Across The Ungava Peninsula with Jim Baird

Across The Ungava Peninsula with Jim Baird

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This video is a spot I produced for the Discovery Channel’s show Daily Planet.

In 2016 my dog Buck and I walked from Hudson Strait to Hudson Bay to cross the Ungava Peninsula passing Pingualuit Crater on the way.

The journey took us 36 days to complete. We experienced a lot of blizzards and temps as cold as -59 degrees Celsius.

To my knowledge, I’m the second person on record to cross the Ungava Peninsula on foot, (the first person being Robert Flaherty who did it in 1902). And the first on record for crossing the mountainous northern Ungava Peninsula between Hudson Strait and Hudson Bay.

 

 

Transcript:

Tuesday on Daily Planet

we're causing a disaster so we learned

how to make sure it never happens again

join us for that and a whole lot more

Tuesday

now most adrenaline rushes last for what

a couple seconds maybe a few minutes but

this next one just goes on and on and on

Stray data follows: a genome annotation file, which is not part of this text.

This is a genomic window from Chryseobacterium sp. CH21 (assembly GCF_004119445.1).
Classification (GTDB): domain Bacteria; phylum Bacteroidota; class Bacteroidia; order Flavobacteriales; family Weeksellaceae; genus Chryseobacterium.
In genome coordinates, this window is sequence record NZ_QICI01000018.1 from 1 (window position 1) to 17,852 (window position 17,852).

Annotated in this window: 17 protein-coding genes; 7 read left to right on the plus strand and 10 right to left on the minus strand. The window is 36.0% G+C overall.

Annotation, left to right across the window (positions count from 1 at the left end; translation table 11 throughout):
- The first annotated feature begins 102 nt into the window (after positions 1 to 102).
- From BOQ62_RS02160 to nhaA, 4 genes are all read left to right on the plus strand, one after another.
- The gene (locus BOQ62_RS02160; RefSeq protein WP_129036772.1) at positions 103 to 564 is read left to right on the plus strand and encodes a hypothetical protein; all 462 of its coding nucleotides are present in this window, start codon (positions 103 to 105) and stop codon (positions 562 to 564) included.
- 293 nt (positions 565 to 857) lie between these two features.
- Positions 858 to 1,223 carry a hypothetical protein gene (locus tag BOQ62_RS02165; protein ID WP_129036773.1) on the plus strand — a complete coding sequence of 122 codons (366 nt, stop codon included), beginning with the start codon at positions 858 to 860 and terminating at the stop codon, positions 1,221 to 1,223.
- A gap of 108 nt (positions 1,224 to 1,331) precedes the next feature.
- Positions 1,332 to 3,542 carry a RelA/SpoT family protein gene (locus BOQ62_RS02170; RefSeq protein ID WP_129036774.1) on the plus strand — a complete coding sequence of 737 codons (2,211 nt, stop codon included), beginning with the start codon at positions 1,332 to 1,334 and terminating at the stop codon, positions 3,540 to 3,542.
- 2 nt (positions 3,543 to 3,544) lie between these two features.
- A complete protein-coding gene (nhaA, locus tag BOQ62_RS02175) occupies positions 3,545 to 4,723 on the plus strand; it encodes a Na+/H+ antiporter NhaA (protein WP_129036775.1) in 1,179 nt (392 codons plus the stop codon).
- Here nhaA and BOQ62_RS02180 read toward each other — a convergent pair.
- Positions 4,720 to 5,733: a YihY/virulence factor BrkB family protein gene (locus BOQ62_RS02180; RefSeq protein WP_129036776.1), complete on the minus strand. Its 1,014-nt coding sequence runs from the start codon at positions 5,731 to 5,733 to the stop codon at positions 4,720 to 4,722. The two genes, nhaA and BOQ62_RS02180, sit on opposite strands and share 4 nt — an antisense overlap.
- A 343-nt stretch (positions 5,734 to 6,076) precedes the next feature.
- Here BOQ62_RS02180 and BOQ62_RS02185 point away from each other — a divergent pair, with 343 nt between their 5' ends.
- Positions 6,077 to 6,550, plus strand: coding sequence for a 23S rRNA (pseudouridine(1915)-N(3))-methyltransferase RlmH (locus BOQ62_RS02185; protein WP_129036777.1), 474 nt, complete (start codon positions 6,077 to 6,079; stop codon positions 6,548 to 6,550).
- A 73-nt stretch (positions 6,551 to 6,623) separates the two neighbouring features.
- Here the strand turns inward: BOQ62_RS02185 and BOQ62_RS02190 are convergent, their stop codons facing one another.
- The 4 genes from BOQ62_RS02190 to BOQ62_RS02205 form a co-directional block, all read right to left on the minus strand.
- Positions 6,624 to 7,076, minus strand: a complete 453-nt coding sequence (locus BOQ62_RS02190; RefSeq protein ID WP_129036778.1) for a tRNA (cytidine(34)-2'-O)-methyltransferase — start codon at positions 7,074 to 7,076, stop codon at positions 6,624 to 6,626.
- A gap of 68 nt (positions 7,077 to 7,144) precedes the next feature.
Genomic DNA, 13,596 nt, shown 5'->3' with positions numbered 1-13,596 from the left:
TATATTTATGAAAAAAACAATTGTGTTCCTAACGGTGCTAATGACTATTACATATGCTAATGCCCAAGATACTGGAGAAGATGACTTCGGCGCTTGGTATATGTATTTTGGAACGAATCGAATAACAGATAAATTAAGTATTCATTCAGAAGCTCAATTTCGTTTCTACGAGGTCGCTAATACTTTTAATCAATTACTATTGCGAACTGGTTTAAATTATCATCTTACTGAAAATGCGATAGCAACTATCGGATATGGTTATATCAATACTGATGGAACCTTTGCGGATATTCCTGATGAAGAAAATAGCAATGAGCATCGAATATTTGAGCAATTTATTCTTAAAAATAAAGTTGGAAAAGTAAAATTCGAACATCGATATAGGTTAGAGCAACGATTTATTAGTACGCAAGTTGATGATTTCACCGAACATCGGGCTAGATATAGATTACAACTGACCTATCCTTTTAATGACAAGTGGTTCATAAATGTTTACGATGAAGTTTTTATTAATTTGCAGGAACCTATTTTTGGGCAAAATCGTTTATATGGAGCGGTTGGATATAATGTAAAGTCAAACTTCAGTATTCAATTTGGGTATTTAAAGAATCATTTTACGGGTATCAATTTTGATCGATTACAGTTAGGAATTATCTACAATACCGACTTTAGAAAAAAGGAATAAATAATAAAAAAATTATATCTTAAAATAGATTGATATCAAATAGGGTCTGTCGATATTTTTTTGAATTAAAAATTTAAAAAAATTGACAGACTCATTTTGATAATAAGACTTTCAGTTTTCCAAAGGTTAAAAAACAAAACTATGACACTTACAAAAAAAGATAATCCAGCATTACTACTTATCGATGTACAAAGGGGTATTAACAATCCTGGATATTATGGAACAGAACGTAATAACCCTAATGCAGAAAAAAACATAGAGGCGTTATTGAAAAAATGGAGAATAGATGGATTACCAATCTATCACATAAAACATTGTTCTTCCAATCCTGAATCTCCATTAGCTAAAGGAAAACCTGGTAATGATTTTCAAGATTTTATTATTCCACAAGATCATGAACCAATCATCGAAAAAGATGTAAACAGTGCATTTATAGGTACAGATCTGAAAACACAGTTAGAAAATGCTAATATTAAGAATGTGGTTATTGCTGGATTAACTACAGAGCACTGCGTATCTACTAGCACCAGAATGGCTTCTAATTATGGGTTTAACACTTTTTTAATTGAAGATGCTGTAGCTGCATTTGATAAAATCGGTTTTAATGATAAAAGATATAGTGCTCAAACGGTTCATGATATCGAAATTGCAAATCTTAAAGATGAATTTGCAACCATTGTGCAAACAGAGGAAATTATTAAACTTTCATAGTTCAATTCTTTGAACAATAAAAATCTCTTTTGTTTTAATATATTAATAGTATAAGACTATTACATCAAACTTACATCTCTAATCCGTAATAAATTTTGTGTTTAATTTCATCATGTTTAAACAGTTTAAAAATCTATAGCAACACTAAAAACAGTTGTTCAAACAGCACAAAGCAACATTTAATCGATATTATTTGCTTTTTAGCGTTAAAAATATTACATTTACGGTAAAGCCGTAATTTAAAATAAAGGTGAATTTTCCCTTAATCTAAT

it is a month-long adrenaline fuelled

struggle for survival

I'm Jim Baird and right now is the

beginning of my month-long 370 kilometer

expedition to cross Nunavik on foot

Jim plants across the northern java

peninsula

starting in kanga Kujawa navigating

rivers lakes of Crater and mountains all

the way to Hudson Bay others have done

the trek by canoe snowmobile and dogsled

but no one has ever walked it a lot of

dangers out there but the weather is

going to be my biggest concern of course

I got my dog buck who's going to be

helping me out along the way and he's

going to be my only companion because

this is a solo trip with over a hundred

and thirty six kilos of gear in tow the

two will face temperatures as low as

minus 60 and wind speeds up to 100

kilometers an hour but as challenge

increases as they head deeper into the

mountains especially for his dog fuck I

think it's just as snow and it looks

like it's snowing more so hard talked

anymore I took some way of its toboggan

it's not much ever here than it was

yesterday

so I think maybe justos making it harder

for him making it harder for me to and I

haven't even gone 5k and it's already

late in the afternoon to reach Hudson

Bay Jim must maintain 15 kilometers a

day in order for a 30 day food supply to

last a difficult pace as he crosses

rugged terrain and 600 meter mountains

on route to Pingala crater it would

appear that I have a ridiculous other

Hill to go up here man but it's nothing